# Evaluation order of NIntegrate

F[y_?NumericQ] := Eigenvectors@( {
{1, y},
{y, 1}
} );
G[x_?NumericQ] := NIntegrate[F[y][[1]].F[y][[1]], {y, 0, 2}];
G[4]


The program simply doesn't work in this way. Changing y_?NumericQ to y_ doesn't help since then the Eigenvectors would be evaluated in symbolic method (which I don't want). How can it be solved?

• Your function for G[x] does not have x on the right hand side. I doubt this was intended. – dan7geo Oct 17 '16 at 4:35
• The point is the following: Sometimes, F is a complicated function that ends with a list of, say, 3 numbers (and that ?NumericQ is a must for some function (say function involving ordering)). Then G evaluate the integral of that function. But the mathematica simply doesn't work for ?NumericQ trick when your function ends with several numbers, so you must do it separately and ends with multiple evaluation times :P – Ting Fung Oct 25 '16 at 4:44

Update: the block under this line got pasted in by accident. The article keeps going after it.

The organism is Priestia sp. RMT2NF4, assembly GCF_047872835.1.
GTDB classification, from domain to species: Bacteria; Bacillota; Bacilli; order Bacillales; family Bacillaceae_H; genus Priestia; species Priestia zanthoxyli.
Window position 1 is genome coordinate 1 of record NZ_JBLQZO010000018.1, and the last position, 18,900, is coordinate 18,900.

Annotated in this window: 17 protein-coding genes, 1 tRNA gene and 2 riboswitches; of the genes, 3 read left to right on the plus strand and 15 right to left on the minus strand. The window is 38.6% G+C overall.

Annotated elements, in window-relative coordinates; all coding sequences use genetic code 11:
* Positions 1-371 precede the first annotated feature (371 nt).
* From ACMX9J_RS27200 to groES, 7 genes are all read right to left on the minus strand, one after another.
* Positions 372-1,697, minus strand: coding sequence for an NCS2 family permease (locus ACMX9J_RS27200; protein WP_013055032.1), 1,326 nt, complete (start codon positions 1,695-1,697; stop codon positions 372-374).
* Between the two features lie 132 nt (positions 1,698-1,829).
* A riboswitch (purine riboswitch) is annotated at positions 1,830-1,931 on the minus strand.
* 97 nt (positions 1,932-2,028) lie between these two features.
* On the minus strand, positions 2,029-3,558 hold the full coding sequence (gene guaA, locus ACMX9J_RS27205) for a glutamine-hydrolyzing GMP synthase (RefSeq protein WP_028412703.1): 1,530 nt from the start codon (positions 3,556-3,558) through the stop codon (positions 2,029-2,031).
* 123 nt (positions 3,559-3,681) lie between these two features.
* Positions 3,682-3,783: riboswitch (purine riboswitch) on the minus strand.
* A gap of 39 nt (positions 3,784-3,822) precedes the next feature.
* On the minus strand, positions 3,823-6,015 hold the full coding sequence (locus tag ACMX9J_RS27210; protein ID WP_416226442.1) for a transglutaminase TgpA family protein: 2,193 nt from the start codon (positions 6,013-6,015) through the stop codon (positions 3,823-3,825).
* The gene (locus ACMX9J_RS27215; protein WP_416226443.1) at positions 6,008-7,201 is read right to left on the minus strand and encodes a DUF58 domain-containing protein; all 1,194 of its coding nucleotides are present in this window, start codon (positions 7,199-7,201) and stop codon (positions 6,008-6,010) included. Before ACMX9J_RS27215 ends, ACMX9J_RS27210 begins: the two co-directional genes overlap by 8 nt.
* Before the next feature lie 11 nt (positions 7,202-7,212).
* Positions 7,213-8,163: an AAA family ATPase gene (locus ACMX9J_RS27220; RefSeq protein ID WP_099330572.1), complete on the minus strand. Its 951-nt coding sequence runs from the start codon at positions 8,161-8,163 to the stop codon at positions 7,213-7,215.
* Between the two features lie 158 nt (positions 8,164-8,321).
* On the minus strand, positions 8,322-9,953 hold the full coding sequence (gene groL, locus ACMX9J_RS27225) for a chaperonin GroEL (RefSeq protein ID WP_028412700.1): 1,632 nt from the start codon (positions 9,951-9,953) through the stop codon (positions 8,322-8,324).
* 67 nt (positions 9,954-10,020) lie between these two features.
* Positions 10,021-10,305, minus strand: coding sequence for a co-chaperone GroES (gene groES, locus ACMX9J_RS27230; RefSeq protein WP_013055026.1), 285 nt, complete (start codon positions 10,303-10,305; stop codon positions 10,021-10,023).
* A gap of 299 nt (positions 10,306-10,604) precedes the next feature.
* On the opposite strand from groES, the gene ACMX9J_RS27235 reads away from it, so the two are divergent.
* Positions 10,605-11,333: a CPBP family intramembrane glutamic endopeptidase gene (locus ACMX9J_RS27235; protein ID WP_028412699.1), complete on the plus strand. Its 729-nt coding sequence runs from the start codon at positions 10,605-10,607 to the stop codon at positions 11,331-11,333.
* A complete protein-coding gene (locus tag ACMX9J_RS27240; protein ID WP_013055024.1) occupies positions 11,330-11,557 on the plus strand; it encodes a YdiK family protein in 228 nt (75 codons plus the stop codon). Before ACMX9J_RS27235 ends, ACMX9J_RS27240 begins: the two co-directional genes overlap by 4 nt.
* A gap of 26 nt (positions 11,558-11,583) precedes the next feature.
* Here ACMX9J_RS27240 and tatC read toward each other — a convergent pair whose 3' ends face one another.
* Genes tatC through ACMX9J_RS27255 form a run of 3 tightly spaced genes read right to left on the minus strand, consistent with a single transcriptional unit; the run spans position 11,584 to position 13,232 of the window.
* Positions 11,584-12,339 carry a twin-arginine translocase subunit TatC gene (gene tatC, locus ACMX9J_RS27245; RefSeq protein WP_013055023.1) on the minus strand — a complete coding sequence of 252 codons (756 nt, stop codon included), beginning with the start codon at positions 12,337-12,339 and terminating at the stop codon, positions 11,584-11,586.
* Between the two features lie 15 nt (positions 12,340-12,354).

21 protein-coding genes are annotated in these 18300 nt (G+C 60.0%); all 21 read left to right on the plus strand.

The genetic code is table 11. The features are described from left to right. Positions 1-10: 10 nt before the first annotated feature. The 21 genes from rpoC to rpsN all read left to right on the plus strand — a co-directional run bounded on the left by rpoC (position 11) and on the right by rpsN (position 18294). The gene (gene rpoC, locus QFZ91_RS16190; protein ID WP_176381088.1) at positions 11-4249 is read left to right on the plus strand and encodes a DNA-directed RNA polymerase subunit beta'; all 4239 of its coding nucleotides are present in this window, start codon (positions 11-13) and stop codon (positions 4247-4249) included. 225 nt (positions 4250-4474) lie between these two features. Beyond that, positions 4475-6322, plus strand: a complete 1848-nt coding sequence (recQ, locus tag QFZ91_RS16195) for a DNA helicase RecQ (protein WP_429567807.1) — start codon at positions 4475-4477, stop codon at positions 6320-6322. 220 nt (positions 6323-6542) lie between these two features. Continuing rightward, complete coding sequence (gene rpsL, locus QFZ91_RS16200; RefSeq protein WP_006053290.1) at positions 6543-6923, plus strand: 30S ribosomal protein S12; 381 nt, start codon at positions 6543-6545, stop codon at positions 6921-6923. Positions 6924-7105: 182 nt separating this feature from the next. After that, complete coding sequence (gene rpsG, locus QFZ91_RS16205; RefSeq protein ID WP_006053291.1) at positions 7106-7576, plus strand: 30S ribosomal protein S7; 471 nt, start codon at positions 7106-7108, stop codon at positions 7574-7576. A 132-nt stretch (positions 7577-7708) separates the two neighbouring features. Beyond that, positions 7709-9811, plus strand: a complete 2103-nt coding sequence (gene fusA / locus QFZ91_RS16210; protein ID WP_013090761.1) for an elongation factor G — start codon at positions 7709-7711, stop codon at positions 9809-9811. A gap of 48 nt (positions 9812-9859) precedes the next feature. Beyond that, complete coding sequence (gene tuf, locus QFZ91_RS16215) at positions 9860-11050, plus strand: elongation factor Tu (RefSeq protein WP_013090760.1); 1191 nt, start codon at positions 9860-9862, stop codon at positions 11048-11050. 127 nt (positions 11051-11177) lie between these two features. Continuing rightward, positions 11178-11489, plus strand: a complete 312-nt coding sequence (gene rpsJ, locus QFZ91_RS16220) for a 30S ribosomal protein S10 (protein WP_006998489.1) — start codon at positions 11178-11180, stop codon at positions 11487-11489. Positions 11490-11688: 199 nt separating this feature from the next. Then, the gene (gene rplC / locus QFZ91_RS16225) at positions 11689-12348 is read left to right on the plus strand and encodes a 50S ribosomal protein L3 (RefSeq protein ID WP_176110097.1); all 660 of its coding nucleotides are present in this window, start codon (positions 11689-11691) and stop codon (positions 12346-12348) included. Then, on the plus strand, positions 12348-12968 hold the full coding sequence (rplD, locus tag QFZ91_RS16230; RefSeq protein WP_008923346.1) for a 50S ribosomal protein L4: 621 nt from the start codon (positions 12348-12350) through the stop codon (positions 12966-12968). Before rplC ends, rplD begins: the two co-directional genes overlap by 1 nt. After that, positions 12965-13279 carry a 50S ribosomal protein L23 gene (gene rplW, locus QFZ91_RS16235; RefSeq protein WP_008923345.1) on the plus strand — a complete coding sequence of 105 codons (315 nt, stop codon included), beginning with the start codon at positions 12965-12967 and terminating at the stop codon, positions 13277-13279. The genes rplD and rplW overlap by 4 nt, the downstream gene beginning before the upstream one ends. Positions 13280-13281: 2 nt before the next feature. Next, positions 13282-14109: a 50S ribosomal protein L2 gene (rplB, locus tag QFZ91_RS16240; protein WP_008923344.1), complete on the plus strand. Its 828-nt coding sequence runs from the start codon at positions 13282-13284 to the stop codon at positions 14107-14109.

F[y_?NumericQ] := Eigenvectors@({{1, y}, {y, 1}});
H[y_?NumericQ] := F[y][[1]].F[y][[1]];
G[x_?NumericQ] := NIntegrate[H[y], {y, 0, 2}];
G[4]
(*2*)


The problem with your previous code was that NIntegrate tried to evaluate its argument symbolically first. So it tried evaluating:

F[y][[1]].F[y][[1]]
(*y.y*)


This returns y.y because F[y] had no definitions when y is a symbol. So F[y][[1]] evaluates to y (which is the first part of the expression F[y])

(By the way, you should avoid starting your function names with capital letters)

• Just a side note, now ?NumericQ is no longer needed in F :) – xzczd Oct 17 '16 at 6:49
• That function isn't really needed :) H[y_?NumericQ] := #.# &@Eigenvectors[{{1, y}, {y, 1}}][[1]] – dan7geo Oct 17 '16 at 17:08
• ic, thanks for the answer~ – Ting Fung Oct 25 '16 at 9:49